Production Notes
by James Ronald Whitney, filmmaker
September 2001
10 Days Of Filming
2 3 4 5 6 7 1/8
9 10 11
    Day 1
    Day 2
    Day 3
    Day 4
Days 6-9
  Day 10
21 22
23/30 24 25 26 27 28 29

DAY 5:
Shabbir's family lives in Sheepshead Bay, Brooklyn. They are originally from Bangladesh--a country I knew fairly well -- so I was looking forward to meeting them. I've traveled to most of the third world countries, and I'm pretty comfortable in poor surroundings. My dad is a Hell's Angel who lives in the mountains with no running water and no electricity, and a number of my relatives are homeless. Years ago, I was on a bus several miles outside Dhaka, the capital of Bangladesh. As the bus started to move, a woman standing on a dirt road tossed her baby through my window. I caught it, and yelled for the bus driver to stop. Still holding the infant, I got out and ran after the mother of the baby until I caught up with her. The woman was willing to selflessly sacrifice her own child, assuming that a westerner could afford her baby a better life. After that experience, for the rest of my journey through Southeast Asia, I traveled with my windows closed. The people I met in Bangladesh were incredibly warm and indescribably kind, and Shabbir Ahmed's family was no exception.

Because of the road blocks and barricades, Neil was unable to get to his family, so on Day 5 he came on his last shoot, where I first met the Ahmed family. When I arrived at Shabbir's street, I first saw Abraham, an elderly Jewish concentration camp survivor with a very thick accent who was raising money to buy food for Shabbir's family and to buy American flags to adorn the street on which they both lived. Abraham showed me the concentration camp number that was tattooed onto his forearm--a permanent reminder of his days in Auschwitz. He then directed me toward Shabbir's front door, his friend who had been missing since the attack.

Shabbir's 16-year-old son, Thanbir (pronounced Dan'-bee-ahr), invited me in. He first introduced me to his 12-year-old sister, Nadia, and his 19-year-old sister, Salma, before meeting Thanbir's mother, Shabbir's widow Jeba, who spoke only Bengali. Next, I met Shabbir's brother, Abdul, the uncle to the 3 kids.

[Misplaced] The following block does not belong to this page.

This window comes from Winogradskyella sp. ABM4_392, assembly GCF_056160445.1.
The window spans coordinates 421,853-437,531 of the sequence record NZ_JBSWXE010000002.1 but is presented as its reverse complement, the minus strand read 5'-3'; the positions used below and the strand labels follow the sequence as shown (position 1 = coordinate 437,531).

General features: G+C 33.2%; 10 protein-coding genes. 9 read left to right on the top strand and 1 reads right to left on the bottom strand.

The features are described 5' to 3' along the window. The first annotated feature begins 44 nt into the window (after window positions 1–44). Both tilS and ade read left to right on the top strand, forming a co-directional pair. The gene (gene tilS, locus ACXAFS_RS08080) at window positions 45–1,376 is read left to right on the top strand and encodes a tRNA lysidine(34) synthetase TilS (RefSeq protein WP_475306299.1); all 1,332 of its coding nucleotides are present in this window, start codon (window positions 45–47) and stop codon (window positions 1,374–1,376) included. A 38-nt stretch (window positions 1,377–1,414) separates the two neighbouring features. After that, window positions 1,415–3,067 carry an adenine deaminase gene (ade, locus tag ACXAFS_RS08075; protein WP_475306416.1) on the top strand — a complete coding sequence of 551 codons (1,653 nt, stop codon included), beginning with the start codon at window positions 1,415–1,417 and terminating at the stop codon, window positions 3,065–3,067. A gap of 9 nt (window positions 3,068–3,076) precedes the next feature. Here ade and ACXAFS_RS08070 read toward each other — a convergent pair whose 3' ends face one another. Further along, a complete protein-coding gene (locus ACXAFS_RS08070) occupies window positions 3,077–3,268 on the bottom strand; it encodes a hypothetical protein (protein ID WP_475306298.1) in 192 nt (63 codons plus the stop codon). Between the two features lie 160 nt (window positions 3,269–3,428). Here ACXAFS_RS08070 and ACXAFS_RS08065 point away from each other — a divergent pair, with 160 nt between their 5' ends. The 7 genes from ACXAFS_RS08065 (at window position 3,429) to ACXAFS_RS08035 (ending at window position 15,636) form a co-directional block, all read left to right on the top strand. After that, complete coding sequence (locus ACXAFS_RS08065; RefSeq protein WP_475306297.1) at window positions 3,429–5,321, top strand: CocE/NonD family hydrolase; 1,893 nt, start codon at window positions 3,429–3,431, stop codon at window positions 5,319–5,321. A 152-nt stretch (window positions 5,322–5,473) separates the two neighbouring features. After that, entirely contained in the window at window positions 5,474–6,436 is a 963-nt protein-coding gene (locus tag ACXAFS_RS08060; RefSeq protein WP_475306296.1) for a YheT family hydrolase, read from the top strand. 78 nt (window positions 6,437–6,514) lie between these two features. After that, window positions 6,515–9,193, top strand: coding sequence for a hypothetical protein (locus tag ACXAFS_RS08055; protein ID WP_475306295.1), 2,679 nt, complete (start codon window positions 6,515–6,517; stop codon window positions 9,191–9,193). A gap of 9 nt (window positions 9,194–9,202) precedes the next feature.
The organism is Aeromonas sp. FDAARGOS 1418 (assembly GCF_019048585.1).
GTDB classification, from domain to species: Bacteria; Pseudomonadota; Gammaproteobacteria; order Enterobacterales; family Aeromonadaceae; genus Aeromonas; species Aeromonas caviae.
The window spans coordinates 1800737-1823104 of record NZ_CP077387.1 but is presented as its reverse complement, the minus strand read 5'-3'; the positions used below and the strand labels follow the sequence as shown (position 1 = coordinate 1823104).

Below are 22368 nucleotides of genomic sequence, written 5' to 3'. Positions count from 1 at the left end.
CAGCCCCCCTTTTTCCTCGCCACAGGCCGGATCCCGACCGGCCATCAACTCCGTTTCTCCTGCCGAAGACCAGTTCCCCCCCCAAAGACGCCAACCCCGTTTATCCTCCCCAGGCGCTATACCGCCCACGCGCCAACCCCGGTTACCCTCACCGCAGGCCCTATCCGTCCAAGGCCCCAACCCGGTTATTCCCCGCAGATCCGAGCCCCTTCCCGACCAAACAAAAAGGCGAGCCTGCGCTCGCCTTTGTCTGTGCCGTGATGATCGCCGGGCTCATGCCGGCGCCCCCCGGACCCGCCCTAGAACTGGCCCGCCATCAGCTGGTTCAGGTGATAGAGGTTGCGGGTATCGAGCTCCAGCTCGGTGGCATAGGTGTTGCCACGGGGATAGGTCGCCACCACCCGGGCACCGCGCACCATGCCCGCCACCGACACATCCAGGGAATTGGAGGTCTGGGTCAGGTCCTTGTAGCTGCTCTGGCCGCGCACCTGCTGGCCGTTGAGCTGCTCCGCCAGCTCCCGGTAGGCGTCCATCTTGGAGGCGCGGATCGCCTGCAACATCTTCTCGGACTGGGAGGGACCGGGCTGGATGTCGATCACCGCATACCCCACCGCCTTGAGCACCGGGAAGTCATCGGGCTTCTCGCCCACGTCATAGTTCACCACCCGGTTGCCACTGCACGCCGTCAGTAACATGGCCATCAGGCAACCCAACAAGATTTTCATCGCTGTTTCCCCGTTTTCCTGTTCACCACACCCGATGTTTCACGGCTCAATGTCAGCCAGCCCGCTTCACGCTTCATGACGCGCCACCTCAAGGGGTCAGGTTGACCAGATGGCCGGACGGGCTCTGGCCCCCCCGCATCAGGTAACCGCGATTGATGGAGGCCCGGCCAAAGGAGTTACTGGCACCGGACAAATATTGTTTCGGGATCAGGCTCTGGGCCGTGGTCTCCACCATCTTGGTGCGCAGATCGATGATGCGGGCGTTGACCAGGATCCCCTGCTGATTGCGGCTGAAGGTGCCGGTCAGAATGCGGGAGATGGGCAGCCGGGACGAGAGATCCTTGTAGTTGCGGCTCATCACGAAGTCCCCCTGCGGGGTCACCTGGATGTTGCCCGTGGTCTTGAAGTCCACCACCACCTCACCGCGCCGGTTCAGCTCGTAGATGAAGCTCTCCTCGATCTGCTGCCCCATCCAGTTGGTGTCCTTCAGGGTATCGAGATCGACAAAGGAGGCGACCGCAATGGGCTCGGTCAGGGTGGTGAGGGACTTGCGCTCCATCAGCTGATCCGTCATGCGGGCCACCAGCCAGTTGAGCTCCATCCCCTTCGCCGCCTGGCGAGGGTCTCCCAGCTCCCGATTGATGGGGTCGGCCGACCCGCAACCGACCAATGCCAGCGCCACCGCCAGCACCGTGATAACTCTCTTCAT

Like Michele's family, Shabbir's entire extended family lives under one roof. After some tea and cakes, we began discussing the events that had transpired since the attack only a few days prior. Unlike Michele's family, however, Thanbir and the rest of his family seemed resigned to the likelihood that Shabbir was dead. In fact, at the end of that conversation, Thanbir said, "My dad is gone. We just have to go on with life."

Well, we were all going on with life. I still had no home or office, but Thanbir and his two sisters had no father, Jeba had no husband, and Nicholas still had no mom. All Nicholas knew was that because of an accident in Manhattan, his mother was still unable to get out of the city and return home.

On our way back to Tottenville, surprisingly, I got a signal on my cell phone--I was trying to reach Dr. Gilda Carle, a very close friend of mine. After asking her to clear her calendar for the next few days, she told me that she had not left her home since the day of the attack. She felt numb. Until my signal faded away, I told her all about the two families I had met, and explained some of the dynamics. Dr. Gilda is a therapist, a published writer, and a television celebrity.

She was instrumental in working with the mother of a 4-year-old child in a movie I was just completing about kids who are being raised by porn moms. And since the entire town of Tottenville knew Dr. Gilda from her appearances on shows like Dateline, Larry King, and Sally Jessy Raphael--where, for years she was the resident shrink--there was already a level of trust. I thought that maybe Dr. Gilda could talk to Michele's family, and help Robert discuss Michele's disappearance with his 7-year-old son. Nicholas still had no idea why his mother was really missing.

   © 2001-03 James Ronald Whitney
See the Web sites for the director's other films: Just, Melvin, and Games People Play
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